In future, it may be possible for these packages to be committed to a bzr branch on Launchpad owned by a team including the vendor and the Ubuntu kernel team, and published in a personal package archive owned by the same team. However, we cannot rely on personal package archives being in production in the Feisty timeframe, and in any case requiring knowledge of bzr and Launchpad may be too high a hurdle for many vendors. This will remain an optional service, and the infrastructure in Ubuntu will not depend on PPAs.
In either case, the binary package will be named name-modules-version-abi-flavour, e.g. foo-modules-2.6.19-4-generic, and provide the name-modules virtual package, e.g. foo-modules. It should provide an informational URL in a Driver-URL control field. A metapackage (foo-meta) depending on the current version of the modules package will also exist; this is to encourage the package management system to upgrade when the ABI changes. This metapackage will provide a sources.list fragment (/etc/apt/sources.list.d/foo-meta) pointing at the vendor repository, whether it be external or Launchpad-hosted. Repositories must make sure to maintain the same URL.
Modules should be installed under /lib/modules/version-abi-flavour/updates/vendor in order to consistently supersede any in the Ubuntu kernel (the /updates directory is treated specially by depmod; all other directories are handled in readdir order, so in other words there is no other defined ordering of modules).
Some vendor driver updates may simply be backports of drivers already in the mainline kernel. In cases where they are not, we will endeavour to integrate the drivers into our kernel for the next Ubuntu release, and offer the help of our kernel team in getting the drivers submitted upstream in the proper way.
It is important to ensure that upgrades to kernels with changed ABI (and therefore a new package name) install an updated driver wherever possible. There is no way to express this in terms of standard package relationship fields in such a way that it will be enforced by dpkg or apt (for instance, the kernel cannot depend on the updated driver because the driver package is not part of Ubuntu and should not be installed on all Ubuntu systems). The metapackage specified above may help in some situations, but is not sufficient. However, it is possible to handle the situation by means of special cases in update-manager.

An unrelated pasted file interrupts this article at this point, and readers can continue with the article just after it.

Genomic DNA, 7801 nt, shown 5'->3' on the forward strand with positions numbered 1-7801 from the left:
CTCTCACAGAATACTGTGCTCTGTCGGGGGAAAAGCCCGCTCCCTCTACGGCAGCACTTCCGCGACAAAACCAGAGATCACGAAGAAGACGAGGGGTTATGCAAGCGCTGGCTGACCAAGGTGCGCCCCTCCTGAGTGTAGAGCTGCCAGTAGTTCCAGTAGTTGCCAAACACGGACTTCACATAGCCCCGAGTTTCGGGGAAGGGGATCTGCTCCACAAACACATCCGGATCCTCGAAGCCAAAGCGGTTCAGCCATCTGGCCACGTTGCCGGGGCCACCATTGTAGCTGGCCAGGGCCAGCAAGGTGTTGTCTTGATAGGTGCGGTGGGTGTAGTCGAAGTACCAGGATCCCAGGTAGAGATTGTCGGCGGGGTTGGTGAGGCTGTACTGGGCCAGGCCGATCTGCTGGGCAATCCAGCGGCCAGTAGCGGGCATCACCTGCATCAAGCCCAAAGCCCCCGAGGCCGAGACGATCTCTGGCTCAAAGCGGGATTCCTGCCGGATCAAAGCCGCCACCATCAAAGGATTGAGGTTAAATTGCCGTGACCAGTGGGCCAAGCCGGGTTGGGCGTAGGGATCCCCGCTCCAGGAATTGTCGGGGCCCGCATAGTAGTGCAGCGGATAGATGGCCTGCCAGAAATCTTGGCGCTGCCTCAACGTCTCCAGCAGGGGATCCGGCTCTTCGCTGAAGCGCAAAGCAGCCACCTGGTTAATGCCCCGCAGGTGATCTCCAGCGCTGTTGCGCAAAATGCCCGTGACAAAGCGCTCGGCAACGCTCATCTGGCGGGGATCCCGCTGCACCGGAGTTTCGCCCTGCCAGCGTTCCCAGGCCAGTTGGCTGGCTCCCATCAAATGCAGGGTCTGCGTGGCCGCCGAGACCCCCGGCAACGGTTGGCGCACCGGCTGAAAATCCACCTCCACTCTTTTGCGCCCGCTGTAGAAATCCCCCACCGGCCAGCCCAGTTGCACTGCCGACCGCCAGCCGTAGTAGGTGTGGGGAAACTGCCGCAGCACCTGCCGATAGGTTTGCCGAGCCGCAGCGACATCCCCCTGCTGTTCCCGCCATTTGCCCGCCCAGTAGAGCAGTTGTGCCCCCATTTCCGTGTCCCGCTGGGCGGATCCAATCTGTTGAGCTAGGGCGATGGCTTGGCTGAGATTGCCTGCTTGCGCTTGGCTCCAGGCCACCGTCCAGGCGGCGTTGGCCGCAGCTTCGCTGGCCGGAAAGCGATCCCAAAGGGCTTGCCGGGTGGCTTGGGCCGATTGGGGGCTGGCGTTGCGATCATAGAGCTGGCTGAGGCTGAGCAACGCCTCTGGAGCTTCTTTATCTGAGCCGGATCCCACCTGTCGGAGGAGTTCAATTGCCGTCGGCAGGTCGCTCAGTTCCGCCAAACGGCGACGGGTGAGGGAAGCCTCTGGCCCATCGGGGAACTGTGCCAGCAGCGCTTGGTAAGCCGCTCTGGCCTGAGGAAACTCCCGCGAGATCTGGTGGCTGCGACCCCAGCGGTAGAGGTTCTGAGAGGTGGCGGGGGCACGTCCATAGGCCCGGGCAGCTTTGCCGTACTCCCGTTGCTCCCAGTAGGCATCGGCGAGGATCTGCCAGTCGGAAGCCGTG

update-manager will detect when a new kernel package is being installed (kernel packages provide the virtual package linux-image), and check for all driver packages depending on the currently-running kernel package (driver packages provide a virtual package of the form foo-modules). If driver packages providing the same virtual packages are installable, it will mark them for installation. If not, it will warn the user that one of their hardware drivers has not been updated for the new kernel, and allow them to confirm or cancel the upgrade; if a contact address URL was provided in the driver package (see above), it will direct them to that.
It may sometimes happen that a vendor-provided driver is later incorporated into the mainline Ubuntu kernel. In such situations, for the time being, we recommend that the contact URL explain the situation and tell users what to do.
Compare with Novell's process: http://developer.novell.com/wiki/index.php/Partner_Linux_Driver_Process
There has been discussion of a single driver-updates package maintained by the kernel team for new drivers added post-release. The process above should allow for this, but does not require it.
Running depmod on boot is slow. It would be nice for vendor packages to be able to include modules.dep and modules.alias snippets; however, care would be needed to ensure that these properly superseded entries for modules shipped as part of Ubuntu.